• Okay, enough theory and trivia.

    How can we use this info to improve our lives?

    Two things have been shown to make us feel like we have more time:

    1) Use Time to Help Others

    Ironic, huh? A good way to feel less busy is to give away some of your time.Spending time on others makes us feel less time-constrained:

    Four experiments reveal a counter-intuitive solution to the common problem of feeling that one does not have enough time: giving some of it away.

    So if you absolutely feel like there are not enough days in the week, then you should probably devote one of those precious days to volunteering.

    2) The Experience of Awe

    Maybe this is related to the car-crash-effect, I’m not sure. Research by Stanford professor Jennifer Aaker (author of The Dragonfly Effect) and colleagues found that experiencing awe makes you feel less crunched for time.

    Wray Herbert (author of On Second Thought: Outsmarting Your Mind’s Hard-Wired Habits) summarized the results:

    …those who were primed to feel awe—those volunteers also saw time as much more expansive, less constricted. They felt free of time’s pressure.

    I’m guessing people who live near the Grand Canyon probably feel like days never end…

    So what if you really don’t have enough time?

    Sounds like an efficiency issue. Here is everything you need to know about increasing productivity. There’s also plenty of research showing how you should spend your time in order to increase happiness.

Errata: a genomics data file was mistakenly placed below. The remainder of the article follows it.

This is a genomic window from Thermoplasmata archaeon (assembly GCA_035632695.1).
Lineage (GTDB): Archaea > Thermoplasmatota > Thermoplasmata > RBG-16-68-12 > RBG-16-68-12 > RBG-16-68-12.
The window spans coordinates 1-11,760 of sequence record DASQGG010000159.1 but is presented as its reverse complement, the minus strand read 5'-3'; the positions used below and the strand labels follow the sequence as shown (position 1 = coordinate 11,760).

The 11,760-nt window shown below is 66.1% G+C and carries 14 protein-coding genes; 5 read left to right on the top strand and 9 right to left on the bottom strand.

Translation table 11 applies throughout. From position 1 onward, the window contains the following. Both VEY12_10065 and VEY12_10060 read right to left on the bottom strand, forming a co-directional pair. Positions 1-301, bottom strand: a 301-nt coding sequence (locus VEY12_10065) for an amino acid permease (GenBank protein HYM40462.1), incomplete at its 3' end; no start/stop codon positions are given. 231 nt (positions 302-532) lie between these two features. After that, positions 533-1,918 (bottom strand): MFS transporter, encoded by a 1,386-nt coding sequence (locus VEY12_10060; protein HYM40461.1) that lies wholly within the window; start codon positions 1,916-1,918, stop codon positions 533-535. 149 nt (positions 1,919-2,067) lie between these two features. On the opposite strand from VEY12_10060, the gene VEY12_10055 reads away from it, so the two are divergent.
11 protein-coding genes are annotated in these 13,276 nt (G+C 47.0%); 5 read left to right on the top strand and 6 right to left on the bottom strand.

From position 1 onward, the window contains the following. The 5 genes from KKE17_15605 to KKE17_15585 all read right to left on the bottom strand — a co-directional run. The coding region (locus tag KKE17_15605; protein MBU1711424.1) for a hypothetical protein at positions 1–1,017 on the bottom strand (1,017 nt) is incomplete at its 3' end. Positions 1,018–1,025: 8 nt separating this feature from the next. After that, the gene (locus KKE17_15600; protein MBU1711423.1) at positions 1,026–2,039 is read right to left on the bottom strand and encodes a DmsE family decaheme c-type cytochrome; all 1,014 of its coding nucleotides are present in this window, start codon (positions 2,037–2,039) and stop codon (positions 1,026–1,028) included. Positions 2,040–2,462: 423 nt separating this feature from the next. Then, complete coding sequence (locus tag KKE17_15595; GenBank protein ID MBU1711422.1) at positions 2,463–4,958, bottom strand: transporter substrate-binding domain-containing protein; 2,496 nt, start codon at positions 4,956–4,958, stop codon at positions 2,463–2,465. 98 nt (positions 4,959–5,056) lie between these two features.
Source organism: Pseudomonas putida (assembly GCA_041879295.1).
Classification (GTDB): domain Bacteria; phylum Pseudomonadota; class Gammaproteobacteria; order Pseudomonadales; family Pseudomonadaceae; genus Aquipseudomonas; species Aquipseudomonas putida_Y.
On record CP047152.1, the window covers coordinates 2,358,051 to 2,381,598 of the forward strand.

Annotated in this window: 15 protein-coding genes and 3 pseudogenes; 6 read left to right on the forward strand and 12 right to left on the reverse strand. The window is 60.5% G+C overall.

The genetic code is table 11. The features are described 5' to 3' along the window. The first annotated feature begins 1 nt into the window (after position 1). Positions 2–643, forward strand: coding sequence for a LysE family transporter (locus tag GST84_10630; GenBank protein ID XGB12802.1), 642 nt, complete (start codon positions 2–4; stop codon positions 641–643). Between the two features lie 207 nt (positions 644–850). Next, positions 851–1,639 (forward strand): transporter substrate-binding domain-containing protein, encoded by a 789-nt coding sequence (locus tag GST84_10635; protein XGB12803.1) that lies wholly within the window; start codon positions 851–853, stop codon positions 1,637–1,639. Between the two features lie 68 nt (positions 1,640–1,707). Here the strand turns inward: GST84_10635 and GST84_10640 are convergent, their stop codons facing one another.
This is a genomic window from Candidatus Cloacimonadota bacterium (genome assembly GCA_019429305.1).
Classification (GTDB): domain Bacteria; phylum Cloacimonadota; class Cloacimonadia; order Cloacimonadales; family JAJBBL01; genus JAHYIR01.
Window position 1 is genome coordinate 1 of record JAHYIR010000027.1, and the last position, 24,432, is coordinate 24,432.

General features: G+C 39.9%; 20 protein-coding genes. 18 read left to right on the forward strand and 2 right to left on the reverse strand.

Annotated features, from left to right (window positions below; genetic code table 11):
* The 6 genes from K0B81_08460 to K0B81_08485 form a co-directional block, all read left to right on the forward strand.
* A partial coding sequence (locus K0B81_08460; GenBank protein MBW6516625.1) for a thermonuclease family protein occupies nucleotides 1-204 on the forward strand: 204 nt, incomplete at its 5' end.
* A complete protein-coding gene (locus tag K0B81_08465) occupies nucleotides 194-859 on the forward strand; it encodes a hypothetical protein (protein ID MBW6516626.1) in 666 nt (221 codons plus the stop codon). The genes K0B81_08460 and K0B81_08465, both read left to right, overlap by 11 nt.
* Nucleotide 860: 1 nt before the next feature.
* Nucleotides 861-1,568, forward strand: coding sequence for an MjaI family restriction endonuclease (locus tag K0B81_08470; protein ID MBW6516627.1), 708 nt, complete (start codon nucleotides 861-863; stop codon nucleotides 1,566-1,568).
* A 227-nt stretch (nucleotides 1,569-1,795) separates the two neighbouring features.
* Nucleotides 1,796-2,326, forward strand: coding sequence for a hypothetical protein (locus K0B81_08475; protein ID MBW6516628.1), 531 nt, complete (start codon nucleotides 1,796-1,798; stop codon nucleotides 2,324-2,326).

And it’s helpful to know when the optimal times to do most things are.

    Via Buy Ketchup in May and Fly at Noon: A Guide to the Best Time to Buy This, Do That and Go There:

  • Best time to get a human being on the phone when calling a company’s customer service line: As early as possible (lowest call volume)
  • Best day of the week to eat dinner out: Tuesday (freshest food, no crowds)
  • Best day to fly: Saturday (fewer flights means fewer delays, shorter lines, less stress)
  • Best time to fly: Noon (varies but pilots say airport rush hours coincide with workday rush hours)
  • Best time to have surgery: Morning (4x less likely to have complications in the morning than between 3-4PM)
  • Best time to exercise: 6-8PM (body temp highest, peak time for strength and flexibility)
  • Best time to have sex: 10PM-1AM (skin sensitivity is highest in late evening)
  • One last thing: there are moments where your perception of time is dead-on accurate.

    For instance, people really do take longer leaving a parking spot when they see you waiting for it.


    Related posts:

    How To Be Resilient: 8 Steps To Success When Life Gets Hard

    What 10 things should you do every day to improve your life?

    How To Make Your Life Better By Sending Five Simple Emails

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    This piece originally appeared on Barking Up the Wrong Tree.